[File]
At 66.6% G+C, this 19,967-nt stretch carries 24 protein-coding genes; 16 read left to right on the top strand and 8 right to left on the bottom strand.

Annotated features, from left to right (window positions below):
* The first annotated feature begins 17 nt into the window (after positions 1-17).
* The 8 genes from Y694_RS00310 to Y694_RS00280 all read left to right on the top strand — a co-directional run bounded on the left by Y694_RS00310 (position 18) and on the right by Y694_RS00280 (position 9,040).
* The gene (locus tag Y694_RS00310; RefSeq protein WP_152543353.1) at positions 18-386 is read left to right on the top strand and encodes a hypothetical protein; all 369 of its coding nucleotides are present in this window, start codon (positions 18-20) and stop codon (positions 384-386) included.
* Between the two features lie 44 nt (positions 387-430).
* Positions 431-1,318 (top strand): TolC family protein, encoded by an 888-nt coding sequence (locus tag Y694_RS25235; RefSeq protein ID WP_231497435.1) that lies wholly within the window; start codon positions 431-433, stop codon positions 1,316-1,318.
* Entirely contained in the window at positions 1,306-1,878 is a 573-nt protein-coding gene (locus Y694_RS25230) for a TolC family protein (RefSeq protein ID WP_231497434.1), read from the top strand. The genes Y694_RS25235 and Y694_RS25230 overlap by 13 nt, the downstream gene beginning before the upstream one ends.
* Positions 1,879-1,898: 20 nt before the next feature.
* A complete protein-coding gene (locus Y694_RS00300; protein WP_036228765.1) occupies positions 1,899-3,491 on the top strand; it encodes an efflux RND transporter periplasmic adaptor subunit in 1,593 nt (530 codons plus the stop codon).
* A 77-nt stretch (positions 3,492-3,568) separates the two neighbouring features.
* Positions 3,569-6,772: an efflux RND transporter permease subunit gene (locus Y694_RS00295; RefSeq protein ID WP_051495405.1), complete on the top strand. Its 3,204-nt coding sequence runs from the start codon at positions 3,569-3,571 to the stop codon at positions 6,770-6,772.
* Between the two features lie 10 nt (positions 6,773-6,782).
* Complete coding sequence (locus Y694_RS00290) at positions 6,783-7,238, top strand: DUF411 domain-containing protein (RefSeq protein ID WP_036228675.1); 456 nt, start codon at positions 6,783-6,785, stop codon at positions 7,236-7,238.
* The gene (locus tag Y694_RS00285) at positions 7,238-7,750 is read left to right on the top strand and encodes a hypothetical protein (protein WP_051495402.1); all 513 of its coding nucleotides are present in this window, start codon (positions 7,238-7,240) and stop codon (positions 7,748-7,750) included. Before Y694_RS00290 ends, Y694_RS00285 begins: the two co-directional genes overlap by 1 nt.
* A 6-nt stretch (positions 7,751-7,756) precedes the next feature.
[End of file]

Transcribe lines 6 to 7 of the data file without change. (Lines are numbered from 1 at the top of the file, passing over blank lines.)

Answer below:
* Between the two features lie 44 nt (positions 387-430).
* Positions 431-1,318 (top strand): TolC family protein, encoded by an 888-nt coding sequence (locus tag Y694_RS25235; RefSeq protein ID WP_231497435.1) that lies wholly within the window; start codon positions 431-433, stop codon positions 1,316-1,318.